‘There weren’t many Google hits for ‘telepathic octopus’. Shocker. Lennox looked up from his phone and stared at Sandy. He felt like a different person to the one who walked through the park two days ago. Now he was wanted for murder and kidnapping, sitting in a cheesy brown van with an old woman and a pregnant teacher, and getting psychic messages from a telepathic octopus.’
Usually a story like this would be set in a fantasy or dystopian future, but we’re definitely in the here and now. The settings are so ordinary. I could imagine pulling into a viewing point near Loch Ness and meeting Ava, Lennox and Heather when they’ve broken down and are waiting for a lift. Yet, within moments Lennox has been absorbed by Sandy and is diving through the water like a seal, breathing easily and feeling completely at home. These sequences are fantastical, stunningly beautiful and transcendent. He makes us want to be there experiencing it all. I think the key is that despite the strangeness of a tentacled cephalopod shivering with excitement at the thought of swimming in a loch we’re learning from Sandy. He’s showing us how to love life more, to find the wonder of things, to connect more, grow together and to experience everything:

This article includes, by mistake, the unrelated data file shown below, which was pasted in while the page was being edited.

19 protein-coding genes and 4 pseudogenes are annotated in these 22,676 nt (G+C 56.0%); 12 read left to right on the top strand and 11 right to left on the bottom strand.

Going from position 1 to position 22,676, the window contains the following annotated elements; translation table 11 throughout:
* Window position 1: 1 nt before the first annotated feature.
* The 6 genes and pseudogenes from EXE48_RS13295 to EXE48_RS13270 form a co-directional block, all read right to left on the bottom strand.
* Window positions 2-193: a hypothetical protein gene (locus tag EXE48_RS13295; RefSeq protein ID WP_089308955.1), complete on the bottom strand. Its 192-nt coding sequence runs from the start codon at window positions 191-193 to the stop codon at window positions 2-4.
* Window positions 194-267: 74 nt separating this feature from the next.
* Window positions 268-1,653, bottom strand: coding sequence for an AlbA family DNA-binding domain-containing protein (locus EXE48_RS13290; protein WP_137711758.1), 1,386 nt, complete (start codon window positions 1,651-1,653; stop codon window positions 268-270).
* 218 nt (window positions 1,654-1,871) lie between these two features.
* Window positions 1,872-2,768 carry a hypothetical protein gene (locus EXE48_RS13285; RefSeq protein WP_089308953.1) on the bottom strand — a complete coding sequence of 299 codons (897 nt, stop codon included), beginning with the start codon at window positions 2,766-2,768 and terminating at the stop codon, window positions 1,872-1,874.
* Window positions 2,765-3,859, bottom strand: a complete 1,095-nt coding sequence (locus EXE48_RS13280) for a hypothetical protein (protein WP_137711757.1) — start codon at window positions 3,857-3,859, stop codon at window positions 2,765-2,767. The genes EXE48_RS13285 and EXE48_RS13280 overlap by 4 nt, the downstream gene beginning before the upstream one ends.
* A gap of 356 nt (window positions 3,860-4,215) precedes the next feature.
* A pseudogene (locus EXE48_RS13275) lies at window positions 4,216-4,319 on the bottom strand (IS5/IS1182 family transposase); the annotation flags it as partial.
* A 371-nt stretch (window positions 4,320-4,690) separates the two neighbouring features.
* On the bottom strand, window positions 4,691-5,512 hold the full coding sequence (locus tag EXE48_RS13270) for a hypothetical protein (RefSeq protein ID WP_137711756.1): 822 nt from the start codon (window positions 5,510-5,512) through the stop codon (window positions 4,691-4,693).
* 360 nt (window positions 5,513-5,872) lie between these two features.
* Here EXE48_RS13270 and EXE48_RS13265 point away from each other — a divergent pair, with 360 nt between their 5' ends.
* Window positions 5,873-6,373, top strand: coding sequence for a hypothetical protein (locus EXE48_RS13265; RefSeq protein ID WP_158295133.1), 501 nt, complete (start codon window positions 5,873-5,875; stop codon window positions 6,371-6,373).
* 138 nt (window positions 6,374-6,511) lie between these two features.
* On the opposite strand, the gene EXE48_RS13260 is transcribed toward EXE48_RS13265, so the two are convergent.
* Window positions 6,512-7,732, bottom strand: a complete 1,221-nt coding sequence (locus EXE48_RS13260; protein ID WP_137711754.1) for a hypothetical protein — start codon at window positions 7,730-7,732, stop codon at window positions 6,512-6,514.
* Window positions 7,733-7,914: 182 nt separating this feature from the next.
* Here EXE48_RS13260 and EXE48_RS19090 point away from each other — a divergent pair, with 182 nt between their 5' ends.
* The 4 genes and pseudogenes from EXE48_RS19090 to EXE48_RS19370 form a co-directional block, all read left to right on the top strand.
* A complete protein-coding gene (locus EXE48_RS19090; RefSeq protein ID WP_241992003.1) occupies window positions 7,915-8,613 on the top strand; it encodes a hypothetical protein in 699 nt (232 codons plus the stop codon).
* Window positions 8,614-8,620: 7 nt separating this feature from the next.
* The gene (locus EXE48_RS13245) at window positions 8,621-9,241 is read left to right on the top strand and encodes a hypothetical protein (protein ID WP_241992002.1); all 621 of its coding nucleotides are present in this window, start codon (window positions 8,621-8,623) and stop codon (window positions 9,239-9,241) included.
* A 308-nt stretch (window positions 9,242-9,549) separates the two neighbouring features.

“Suddenly his host shot upward towards one of the bigger cracks in the ice. A jet stream flowed from a volcano on the seabed, like a fountain through the sea to the opening in the ice. They joined it and shot through the ice shelf into space, surrounded by millions of particles of water and ice. He turned and looked at Saturn, huge and orange in the sky. He realised they were in one of the rings, they were the ring […] floating in space, swaying and drifting.”
As always with Doug’s writing there are literary and philosophical references throughout and I was delighted to find one of my favourite thoughts from Susan Sontag who wrote about illness and disability and their surrounding metaphors. Within the medical model of illness, particularly with cancer and other auto-immune illnesses, the metaphors of battle are commonly used as Heather points out:
“She hated the military terminology that people used around cancer: ‘She lost her brave battle with cancer.’ The cancer was part of you, you created it from nothing, so that language meant you were fighting yourself. Turning everything into a battlefield was a masculine, wrong-headed way of looking at things.”
She hates the assumption that if the cancer has spread or become terminal it’s because she is weak and hasn’t battled hard enough. Sometimes the words we choose are very important.